11.
Ann Rheum Dis ; 79(3): 356-362, 2020 03.
Artigo em Inglês | MEDLINE | ID: mdl-31915121

RESUMO

OBJECTIVES: Using a reversible multistate model, we prospectively examined neuropsychiatric (NP) events for attribution, outcome and association with health-related quality of life (HRQoL), in an international, inception cohort of systemic lupus erythematosus (SLE) patients. METHODS: Annual assessments for 19 NP events attributed to SLE and non-SLE causes, physician determination of outcome and patient HRQoL (short-form (SF)-36 scores) were measured. Time-to-event analysis and multistate modelling examined the onset, recurrence and transition between NP states. RESULTS: NP events occurred in 955/1827 (52.3%) patients and 592/1910 (31.0%) unique events were attributed to SLE. In the first 2 years of follow-up the relative risk (95% CI) for SLE NP events was 6.16 (4.96, 7.66) and non-SLE events was 4.66 (4.01, 5.43) compared with thereafter. Patients without SLE NP events at initial assessment had a 74% probability of being event free at 10 years. For non-SLE NP events the estimate was 48%. The majority of NP events resolved over 10 years but mortality was higher in patients with NP events attributed to SLE (16%) versus patients with no NPSLE events (6%) while the rate was comparable in patients with non-SLE NP events (7%) compared with patients with no non-SLE events (6%). Patients with NP events had lower SF-36 summary scores compared with those without NP events and resolved NP states (p<0.001). CONCLUSIONS: NP events occur most frequently around the diagnosis of SLE. Although the majority of events resolve they are associated with reduced HRQoL and excess mortality. Multistate modelling is well suited for the assessment of NP events in SLE.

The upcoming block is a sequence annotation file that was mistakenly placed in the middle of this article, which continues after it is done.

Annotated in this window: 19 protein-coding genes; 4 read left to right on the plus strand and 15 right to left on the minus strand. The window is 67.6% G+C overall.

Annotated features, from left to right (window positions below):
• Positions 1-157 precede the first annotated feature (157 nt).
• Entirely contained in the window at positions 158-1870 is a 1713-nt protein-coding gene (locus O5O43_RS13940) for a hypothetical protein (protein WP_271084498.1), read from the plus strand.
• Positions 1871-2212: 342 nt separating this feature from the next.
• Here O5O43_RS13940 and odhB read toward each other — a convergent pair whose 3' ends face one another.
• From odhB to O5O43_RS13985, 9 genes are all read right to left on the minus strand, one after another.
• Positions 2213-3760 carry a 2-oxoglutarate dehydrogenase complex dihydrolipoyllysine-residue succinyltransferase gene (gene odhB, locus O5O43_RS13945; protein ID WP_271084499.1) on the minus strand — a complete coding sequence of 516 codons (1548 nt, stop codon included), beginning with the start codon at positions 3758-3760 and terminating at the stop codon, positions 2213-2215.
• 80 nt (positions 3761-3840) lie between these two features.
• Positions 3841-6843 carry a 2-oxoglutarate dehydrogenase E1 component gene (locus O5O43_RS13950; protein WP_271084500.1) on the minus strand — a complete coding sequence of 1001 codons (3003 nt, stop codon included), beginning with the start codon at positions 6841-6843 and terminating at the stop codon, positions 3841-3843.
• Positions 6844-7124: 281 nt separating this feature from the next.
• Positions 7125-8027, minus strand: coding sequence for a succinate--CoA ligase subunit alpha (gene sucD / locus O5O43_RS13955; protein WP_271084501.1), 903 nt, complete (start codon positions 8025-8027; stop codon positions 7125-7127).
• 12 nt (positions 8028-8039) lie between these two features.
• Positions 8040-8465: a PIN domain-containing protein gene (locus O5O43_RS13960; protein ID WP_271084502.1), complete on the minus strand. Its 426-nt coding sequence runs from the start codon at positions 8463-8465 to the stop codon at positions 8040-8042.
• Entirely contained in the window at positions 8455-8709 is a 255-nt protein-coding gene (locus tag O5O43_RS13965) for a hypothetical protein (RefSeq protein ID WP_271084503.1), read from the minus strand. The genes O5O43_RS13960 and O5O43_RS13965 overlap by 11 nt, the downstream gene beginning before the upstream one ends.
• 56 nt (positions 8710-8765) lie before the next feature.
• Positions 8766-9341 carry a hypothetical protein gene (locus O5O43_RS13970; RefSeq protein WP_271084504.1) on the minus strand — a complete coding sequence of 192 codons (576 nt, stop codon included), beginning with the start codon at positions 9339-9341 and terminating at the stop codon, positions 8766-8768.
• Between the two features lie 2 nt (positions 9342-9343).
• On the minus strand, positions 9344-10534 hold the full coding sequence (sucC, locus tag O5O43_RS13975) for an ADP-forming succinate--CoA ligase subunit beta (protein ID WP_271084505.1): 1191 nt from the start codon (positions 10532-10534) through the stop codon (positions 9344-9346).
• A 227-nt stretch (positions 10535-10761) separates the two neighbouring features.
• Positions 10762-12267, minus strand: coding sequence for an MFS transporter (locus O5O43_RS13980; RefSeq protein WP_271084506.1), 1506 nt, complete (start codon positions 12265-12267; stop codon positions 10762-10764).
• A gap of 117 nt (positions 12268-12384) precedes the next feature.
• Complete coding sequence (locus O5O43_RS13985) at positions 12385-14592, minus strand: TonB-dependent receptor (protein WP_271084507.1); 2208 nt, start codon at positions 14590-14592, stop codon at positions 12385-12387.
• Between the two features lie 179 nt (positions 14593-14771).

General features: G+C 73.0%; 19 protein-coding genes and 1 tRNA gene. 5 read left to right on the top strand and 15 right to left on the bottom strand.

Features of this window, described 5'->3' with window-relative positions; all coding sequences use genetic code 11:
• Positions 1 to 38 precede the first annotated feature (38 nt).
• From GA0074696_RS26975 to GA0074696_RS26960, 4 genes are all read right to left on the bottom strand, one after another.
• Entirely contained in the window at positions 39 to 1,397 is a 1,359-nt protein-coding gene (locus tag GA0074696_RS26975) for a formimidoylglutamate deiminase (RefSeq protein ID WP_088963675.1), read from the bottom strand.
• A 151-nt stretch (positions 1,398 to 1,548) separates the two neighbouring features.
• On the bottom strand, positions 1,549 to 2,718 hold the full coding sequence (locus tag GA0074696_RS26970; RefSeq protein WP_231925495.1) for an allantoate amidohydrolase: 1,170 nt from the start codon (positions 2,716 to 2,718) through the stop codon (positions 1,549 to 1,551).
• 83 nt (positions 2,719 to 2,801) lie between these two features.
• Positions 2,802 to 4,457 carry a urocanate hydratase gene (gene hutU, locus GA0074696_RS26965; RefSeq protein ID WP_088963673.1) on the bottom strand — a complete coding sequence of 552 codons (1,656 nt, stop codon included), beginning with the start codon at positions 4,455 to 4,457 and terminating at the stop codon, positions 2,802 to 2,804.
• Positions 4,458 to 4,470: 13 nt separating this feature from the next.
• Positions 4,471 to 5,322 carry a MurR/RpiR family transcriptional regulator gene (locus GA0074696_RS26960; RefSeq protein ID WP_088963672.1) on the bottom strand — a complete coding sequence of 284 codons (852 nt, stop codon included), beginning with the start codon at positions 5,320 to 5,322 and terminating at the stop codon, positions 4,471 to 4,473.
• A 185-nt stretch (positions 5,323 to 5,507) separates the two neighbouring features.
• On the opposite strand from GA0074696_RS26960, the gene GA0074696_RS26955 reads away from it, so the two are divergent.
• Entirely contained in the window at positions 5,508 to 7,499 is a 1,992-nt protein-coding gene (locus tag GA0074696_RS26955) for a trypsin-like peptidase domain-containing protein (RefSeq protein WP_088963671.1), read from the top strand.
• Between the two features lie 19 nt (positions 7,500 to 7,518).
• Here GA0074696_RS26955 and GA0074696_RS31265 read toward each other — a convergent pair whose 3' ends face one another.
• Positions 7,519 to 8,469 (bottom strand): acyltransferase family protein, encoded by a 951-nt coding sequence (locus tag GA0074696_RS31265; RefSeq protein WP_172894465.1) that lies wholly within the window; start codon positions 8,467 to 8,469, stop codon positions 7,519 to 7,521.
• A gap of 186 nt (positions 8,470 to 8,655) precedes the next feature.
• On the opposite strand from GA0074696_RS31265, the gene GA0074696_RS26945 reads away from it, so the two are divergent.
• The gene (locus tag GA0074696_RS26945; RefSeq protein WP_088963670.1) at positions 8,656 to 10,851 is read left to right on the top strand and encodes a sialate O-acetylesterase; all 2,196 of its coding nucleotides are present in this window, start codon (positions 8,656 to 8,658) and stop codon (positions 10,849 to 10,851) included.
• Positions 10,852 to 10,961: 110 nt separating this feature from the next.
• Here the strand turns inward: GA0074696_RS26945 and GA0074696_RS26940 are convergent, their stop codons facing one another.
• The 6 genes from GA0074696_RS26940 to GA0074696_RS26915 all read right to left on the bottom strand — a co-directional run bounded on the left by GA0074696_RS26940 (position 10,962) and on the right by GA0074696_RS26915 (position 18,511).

Assuntos
Lúpus Eritematoso Sistêmico/psicologia , Vasculite Associada ao Lúpus do Sistema Nervoso Central/psicologia , Adulto , Feminino , Humanos , Estudos Longitudinais , Lúpus Eritematoso Sistêmico/mortalidade , Vasculite Associada ao Lúpus do Sistema Nervoso Central/mortalidade , Masculino , Pessoa de Meia-Idade , Modelos Estatísticos , Análise Multinível , Estudos Prospectivos , Qualidade de Vida
12.
J Clin Rheumatol ; 26(5): 169-175, 2020 Aug.
Artigo em Inglês | MEDLINE | ID: mdl-30676383

RESUMO

BACKGROUND: The aim of this study was to determine the prevalence, incidence, and onset age at rheumatoid arthritis (RA) diagnosis in First Nations (FN) and non-FN populations in Manitoba, Canada. METHODS: Population-based administrative health records from April 1, 1995, to March 31, 2010, were accessed for all Manitobans. The FN population was identified using the Federal Indian Registry File. Crude and adjusted RA prevalence and incidence rates (adjusted for age, sex, health region of residence) were compared using Poisson regression and reported as relative rates (RRs) with 95% confidence intervals (CIs). Mean (CI) diagnosis age and physician visits were compared with Student t tests. RESULTS: Rheumatoid arthritis crude prevalence increased between 2000 and 2010 to 0.65%; adjusted RA prevalence in females was 1.0% and in males was 0.53%. The 2009/2010 adjusted RA prevalence was higher in FN than non-FN (RR, 2.55; CI, 2.08-3.12) particularly for ages 29 to 48 years (RR, 4.52; CI, 2.71-7.56). Between 2000 and 2010, crude RA incidence decreased from 46.7/100,000 to 13.4/100,000. Adjusted RA incidence remained higher in FN than non-FN (2000-2010 RR, 2.1; CI, 1.7-2.6; p < 0.0001) particularly for ages 29 to 48 years (RR, 4.6; CI, 2.8-7.4; p < 0.0001). The FN population was younger at diagnosis than the non-FN population (mean age, 39.6 years [CI, 38.3-40.8 years] vs. 53.3 years [CI, 52.7-53.9 years]; p < 0.0001). The FN population had more physician visits but fewer rheumatology visits than the non-FN population. CONCLUSIONS: Rheumatoid arthritis prevalence is increasing, and RA incidence is decreasing in Manitoba. The FN population has a greater prevalence and incidence of RA and is younger at diagnosis than the non-FN population. When combined with fewer rheumatology visits, this significant care gap highlights the need to optimize rheumatology care delivery to the FN population.

13.
Arthritis Rheumatol ; 72(1): 67-77, 2020 01.
Artigo em Inglês | MEDLINE | ID: mdl-31390162

RESUMO